Detroit

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A Clinton Township tree trimmer is still in a medically induced coma today. He was beaten by a mob on Detroit's east side after he stopped to help a child who had stepped into the path of his truck. 

Detroit Police say Steve Utash was not at fault, that he'd been obeying the speed limit. And after 10-year-old David Harris stepped out in front of his pickup truck, Utash did the right thing: He got out to help the boy. 

That's when he was attacked by the mob who beat him severely and robbed his truck. 

Detroit Free Press columnist Rochelle Riley joins us now to try to make sense of this seemingly senseless crime.

Listen to the full interview above.

Wikimedia Commons

As the city of Detroit seeks pathways back to economic health, small businesses are seen as a key. And there can be no conversation about small business owners in Detroit without involving the Arab-American community. 

Most of the grocery stores, convenience stores and gas stations in Detroit are owned by Arab-Americans.

And, historically, the relationship between these store owners and their largely African-American customers has been not without its tensions. 

Which is why a recent editorial in The Arab American News caught our eye, and we wanted to share its message with you. 

We're joined now by Osama Siblani, the publisher of The Arab American News.

Listen to the full interview above. 

Kyle Norris/Michigan Radio

St. Henry’s in Lincoln Park held its first Mass on June 3, 1923 and its last Mass on March 2, 2014.

At the end of the church’s final Mass, parish members took the most important objects and walked them out the door.

The holy oils were carried by five members of the Olive family. Jackie and Bill Balmes carried out the marriage registry (they’ve been married for 65 years). Four men, including Jim Bomia and his two grandsons, lifted the crucifix off the wall (it weighed several hundred pounds), and walked it down the aisle and out the door.

It's no surprise that shipping conditions on the Great Lakes are miserable, even though spring has officially sprung and the shipping season officially opened March 25.

No commercial traffic has yet made it to the Soo Locks and ice is still four feet thick in some places, particularly in Lake Superior. On today’s show, we speak with a member of the U.S. Coast Guard about what's being done about this.

Then, what happened as World War II brought women and minorities into Detroit's assembly plants?

And, the Detroit bankruptcy is starting to affect the Detroit Water and Sewerage Department. Water prices could go up, impacting consumers far outside the city. Daniel Howes joined us for our weekly check-in to tell us more.

Also, Phil Cavanagh became the third candidate to enter the race to replace Robert Ficano as Wayne County Executive.

First on the show, Michigan's economy may be pulling itself up and out of the Great Recession.

But our schools are still mired in an "education recession" and all of our children are paying the price.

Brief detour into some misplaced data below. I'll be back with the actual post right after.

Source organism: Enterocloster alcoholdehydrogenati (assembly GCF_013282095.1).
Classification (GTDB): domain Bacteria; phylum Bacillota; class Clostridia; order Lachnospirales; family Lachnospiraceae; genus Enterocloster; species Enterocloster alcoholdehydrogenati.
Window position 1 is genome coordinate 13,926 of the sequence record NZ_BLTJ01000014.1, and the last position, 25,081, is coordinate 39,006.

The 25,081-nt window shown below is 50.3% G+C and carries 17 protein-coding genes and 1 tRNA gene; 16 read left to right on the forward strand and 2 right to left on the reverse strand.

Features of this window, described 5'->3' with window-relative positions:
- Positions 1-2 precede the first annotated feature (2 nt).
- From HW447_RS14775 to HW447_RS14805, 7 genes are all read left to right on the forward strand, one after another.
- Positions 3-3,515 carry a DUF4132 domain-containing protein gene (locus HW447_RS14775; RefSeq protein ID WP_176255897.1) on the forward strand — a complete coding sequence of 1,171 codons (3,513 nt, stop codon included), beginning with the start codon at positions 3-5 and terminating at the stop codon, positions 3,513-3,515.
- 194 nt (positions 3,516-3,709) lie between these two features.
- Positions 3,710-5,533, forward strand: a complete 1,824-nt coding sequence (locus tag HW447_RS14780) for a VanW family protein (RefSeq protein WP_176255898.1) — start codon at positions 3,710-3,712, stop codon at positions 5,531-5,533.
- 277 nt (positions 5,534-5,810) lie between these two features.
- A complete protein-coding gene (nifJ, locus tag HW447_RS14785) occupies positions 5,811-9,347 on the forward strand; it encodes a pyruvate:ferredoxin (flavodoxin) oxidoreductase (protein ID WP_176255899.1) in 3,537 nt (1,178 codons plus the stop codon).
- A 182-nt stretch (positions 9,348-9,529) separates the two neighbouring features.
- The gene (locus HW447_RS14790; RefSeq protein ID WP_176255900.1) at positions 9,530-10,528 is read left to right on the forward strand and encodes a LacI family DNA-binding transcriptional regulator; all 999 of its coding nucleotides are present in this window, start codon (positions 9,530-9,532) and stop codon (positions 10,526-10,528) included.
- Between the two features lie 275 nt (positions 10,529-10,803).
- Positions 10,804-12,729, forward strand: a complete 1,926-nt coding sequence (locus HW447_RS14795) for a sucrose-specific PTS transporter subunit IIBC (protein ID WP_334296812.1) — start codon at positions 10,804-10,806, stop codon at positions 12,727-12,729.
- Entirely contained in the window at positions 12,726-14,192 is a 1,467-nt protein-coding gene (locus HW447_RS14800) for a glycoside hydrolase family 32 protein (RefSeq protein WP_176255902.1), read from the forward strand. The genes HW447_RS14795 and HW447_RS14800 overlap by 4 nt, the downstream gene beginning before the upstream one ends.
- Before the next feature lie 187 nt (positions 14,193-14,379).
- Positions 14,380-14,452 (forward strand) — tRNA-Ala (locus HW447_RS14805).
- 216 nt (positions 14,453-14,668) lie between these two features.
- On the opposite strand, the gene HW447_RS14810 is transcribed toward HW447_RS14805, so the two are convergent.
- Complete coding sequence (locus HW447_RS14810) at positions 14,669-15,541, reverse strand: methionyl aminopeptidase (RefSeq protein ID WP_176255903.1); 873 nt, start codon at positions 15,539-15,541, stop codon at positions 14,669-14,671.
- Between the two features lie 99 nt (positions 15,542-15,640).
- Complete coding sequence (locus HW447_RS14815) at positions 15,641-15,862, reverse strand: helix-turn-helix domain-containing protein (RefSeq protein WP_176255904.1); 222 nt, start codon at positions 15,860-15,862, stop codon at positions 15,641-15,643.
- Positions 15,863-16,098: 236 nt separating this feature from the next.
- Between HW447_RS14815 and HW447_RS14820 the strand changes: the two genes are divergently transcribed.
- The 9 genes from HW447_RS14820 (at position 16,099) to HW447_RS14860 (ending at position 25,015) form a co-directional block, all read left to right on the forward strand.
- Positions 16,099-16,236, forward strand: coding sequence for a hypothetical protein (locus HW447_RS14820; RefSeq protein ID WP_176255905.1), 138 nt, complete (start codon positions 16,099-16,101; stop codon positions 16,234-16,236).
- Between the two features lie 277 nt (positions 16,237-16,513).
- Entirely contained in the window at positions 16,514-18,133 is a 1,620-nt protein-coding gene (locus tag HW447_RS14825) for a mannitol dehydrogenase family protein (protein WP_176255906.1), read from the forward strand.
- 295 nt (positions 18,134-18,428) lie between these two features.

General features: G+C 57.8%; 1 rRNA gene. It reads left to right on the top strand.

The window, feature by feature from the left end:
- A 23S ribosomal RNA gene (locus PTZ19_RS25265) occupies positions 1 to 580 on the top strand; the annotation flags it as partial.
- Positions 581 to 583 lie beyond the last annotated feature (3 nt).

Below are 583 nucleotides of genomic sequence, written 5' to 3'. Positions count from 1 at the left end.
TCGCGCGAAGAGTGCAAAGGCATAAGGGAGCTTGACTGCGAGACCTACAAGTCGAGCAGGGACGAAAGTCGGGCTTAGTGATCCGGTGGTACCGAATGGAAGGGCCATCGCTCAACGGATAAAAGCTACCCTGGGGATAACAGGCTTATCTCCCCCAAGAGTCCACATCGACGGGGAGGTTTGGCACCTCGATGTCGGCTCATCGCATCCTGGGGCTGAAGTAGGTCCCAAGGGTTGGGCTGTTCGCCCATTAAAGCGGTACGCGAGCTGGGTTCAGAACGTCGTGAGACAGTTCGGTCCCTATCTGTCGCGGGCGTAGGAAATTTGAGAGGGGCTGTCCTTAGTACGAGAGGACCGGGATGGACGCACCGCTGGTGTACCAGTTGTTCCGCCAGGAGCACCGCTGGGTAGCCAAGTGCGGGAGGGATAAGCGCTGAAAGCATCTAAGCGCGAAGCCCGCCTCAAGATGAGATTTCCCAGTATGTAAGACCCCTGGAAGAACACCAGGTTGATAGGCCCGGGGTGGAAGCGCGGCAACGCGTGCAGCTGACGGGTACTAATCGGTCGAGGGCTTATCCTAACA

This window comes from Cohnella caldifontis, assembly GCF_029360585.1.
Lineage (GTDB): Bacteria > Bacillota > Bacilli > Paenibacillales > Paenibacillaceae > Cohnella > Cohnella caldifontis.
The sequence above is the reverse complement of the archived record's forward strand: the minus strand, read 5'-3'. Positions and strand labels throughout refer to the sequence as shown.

That's the finding of the newest State of Michigan Education Report from The Education Trust-Midwest.

It's an eye-opening exercise to see how our state's schools and student performance compares to two states that are powering ahead in the national assessment: Massachusetts and Tennessee.

What lessons can Michigan learn from those two states?

The co-author of the new education report, Amber Arellano of The Education Trust-Midwest, joined us today.

Lester Graham / Michigan Radio

The spotlight of the Detroit bankruptcy struggle is widening. From the DIA to the retirees and now to water.

As the clock ticks, emergency manager Kevyn Orr has fired the latest salvo in the increasingly testy talks with county representatives over the future of the Detroit Water and Sewerage Department.

Detroit News business columnist Daniel Howes joined us today to discuss the issue.

Listen to the full interview above.

Amber Leigh / Flickr

To those of us who have seen those decaying buildings along I-375 near downtown Detroit, it’s pretty difficult to realize that the Brewster-Douglass Projects were once seen as a shining example of public housing.

First Lady Eleanor Roosevelt turned up on Sept. 7, 1935 for the groundbreaking. And when Brewster homes opened in 1938, they became the America’s first public-housing project built for African-Americans.

Brewster-Douglass went on to become home to names like Diana Ross, Mary Wilson, Florence Ballard, Smokey Robinson and Lily Tomlin.

The projects helped launch many blacks into the middle class.

Now the last phase of demolition is under way. No one will miss the crime-ridden, decaying housing project that sat empty since 2008. And now the question is: What should be done with the site?

We welcome June Manning Thomas. She’s an urban planner with the University of Michigan College of Architecture and Urban Planning. We also talk to her colleague, urban designer Roy Strickland.

Listen to the full interview above.

When it comes to road repair, this winter has left Michigan in a state of despair. Where will the money come from to fill in the potholes and crater lakes that pepper our roads? Is it possible that the argument of funding will follow Democratic and Republican roads? Chris Gautz from Crain's Detroit joins us. 

We are joined today by a special guest from the BBC, Ros Atkins. Ros just produced an hour-long documentary that traces the lives of four girls in four countries to examine if there is anywhere in the world that truly treats women as equal to men. 

Is graffiti art, or vandalism? Nancy Derringer explored these questions in a recent article for Bridge Magazine that examines graffiti in places like Detroit, Pontiac and Flint. 

Listen to the full show above.

user: memories_by_mike / Flickr

When you drive through cities like Detroit, Pontiac, and Flint, graffiti can be found in unexpected and expected places.